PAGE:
Ever wonder why Halloween exists? Sure, it’s a great excuse to get rid of those massive three-year-old bags of candy you stole from the convenience store (just us?), but it’s kind of strange that our entire country dresses up, hits the streets, and begs for treats. We’re not against it, exactly — Halloween’s the one day of the year when we can wear our cat leotard and Steve Buscemi mask without judgment — but we did wonder how Halloween became the modern holiday.
Current celebrations of Halloween typically involve costumes, bonfires, candy, and some scary decorations. These aspects of the holiday haven’t changed much since the holiday was introduced…but along the way, we lost a bunch of the strange traditions that characterized Hallow’s Eve.
Halloween was originally a celebration of the end of summer.
Started by ancient Celts over 2,000 years ago, Halloween started as a night to celebrate the end of summer and to usher in the harvest. This festival, known as Samhain (pronounced “sow-win,” like what you’d yell if your pig won the roller derby), was the most important of the fire festivals. It marked the start of their new year (November 1), and unlike modern Fyre Festivals, Ja Rule was not involved. Not directly, anyway.
During Samhain, people would allow their hearth fires to completely burn out while the harvest was gathered. After the work was done, Druid priests would light a giant community fire while residents would come dressed in costumes and make sacrifices to the pagan gods. Sound familiar?
Once the festival was over, people would take a flame from the communal fire back to their home and reignite their hearth. They believed the flames from the communal fire would protect them through the coming winter. Oh, they also gave out full-sized Snickers and threw toilet paper at their stuck-up neighbors (Editor’s note: No, they didn’t).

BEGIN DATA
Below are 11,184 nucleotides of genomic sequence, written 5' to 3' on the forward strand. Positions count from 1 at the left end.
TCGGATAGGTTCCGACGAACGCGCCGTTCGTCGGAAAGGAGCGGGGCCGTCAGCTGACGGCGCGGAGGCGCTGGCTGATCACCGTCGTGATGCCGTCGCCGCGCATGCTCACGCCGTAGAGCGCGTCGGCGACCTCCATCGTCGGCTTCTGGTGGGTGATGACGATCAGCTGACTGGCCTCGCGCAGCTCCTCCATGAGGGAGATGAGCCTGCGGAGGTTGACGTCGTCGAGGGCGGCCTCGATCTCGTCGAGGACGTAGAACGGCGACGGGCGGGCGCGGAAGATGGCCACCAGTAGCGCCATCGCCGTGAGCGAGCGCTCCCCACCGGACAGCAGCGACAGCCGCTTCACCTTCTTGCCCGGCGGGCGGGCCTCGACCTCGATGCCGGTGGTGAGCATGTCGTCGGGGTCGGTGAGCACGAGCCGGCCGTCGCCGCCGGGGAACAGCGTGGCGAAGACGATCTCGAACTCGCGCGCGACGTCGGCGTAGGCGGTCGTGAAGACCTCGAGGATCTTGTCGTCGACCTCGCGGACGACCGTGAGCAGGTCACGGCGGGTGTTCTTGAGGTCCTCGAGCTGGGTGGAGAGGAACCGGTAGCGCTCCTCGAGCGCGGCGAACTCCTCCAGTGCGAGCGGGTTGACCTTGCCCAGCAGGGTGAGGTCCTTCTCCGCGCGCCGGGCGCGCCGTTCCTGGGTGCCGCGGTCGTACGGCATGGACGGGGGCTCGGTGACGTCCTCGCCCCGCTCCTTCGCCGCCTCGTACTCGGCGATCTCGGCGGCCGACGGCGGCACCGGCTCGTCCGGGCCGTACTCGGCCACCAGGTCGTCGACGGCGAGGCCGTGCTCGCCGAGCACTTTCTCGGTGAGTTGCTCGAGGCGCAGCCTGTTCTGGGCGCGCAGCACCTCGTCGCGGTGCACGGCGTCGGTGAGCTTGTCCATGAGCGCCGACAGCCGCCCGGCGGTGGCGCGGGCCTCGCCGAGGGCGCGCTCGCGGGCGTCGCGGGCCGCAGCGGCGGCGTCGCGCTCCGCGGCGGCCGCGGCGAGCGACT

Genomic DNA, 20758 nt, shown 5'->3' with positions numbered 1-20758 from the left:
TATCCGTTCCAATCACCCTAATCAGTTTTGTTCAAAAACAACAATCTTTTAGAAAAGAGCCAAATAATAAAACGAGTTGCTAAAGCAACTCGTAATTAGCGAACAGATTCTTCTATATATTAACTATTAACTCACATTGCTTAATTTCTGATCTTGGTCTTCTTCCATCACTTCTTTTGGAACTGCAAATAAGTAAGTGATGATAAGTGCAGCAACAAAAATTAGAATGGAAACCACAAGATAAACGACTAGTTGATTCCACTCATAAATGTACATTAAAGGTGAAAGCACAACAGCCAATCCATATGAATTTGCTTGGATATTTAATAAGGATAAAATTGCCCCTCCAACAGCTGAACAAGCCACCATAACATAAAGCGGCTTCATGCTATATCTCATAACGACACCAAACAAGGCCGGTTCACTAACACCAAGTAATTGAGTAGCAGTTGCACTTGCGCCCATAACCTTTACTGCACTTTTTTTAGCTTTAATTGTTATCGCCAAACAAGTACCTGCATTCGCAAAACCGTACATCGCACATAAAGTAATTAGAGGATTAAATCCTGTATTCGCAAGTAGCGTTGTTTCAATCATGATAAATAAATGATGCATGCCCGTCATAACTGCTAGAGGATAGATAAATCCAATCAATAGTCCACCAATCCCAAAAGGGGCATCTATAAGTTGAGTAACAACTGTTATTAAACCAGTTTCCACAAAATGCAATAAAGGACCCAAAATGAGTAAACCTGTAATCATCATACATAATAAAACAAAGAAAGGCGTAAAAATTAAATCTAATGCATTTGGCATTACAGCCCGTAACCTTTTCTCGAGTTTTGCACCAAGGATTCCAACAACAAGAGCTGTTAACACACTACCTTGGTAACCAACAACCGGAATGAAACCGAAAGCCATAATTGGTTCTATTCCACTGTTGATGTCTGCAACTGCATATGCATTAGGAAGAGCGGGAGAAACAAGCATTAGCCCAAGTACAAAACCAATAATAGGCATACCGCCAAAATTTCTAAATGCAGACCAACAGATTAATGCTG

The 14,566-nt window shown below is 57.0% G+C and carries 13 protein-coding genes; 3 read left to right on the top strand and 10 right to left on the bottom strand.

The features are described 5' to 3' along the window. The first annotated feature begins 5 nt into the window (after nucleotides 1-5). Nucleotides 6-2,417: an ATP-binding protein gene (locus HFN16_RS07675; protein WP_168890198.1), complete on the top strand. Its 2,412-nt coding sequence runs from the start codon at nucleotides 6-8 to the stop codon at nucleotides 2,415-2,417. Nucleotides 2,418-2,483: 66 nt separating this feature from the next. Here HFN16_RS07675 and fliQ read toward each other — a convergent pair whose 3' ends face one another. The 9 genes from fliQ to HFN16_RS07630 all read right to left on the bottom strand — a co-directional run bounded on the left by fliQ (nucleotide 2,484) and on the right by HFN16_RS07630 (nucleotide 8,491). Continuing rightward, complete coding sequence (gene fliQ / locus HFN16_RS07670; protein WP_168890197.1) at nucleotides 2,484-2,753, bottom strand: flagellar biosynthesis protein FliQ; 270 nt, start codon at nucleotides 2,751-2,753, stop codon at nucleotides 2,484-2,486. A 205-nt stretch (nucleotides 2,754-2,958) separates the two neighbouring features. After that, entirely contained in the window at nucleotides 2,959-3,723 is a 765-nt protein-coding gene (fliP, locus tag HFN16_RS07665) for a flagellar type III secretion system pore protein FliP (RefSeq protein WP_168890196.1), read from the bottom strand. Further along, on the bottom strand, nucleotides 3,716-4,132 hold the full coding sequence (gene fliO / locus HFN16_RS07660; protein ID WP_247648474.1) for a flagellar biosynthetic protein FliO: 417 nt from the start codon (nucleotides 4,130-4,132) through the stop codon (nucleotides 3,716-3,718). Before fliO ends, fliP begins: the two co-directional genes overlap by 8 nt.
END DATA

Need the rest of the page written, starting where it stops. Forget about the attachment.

According to legend, Halloween allowed spirits to cross over.
The Celts believed that during Samhain the barrier between the living and spirit world was at its thinnest. It is said that ghosts would return to the living realm during this time to cause trouble and participate in some generally nefarious ghost business — damaging crops, causing issues with farm animals, rigging voting machines, and so on. Ghosts weren’t exactly evil, but they were annoying as all hell (pun intended). They floated around being spooky and annoying, but they didn’t directly attack people.
There were good components to the spirits’ presence, too: The Celts thought that Halloween made it easier to predict the future. Druid and Celtic leaders would have more access to the spirit world, and therefore could foresee potential obstacles or read someone’s fortune. We’d like that belief to make a comeback, so we’re going to try to predict the future right now: The Presidential election will be slightly complicated. Spoooooky!
Eventually, Halloween evolved into the holiday we now know.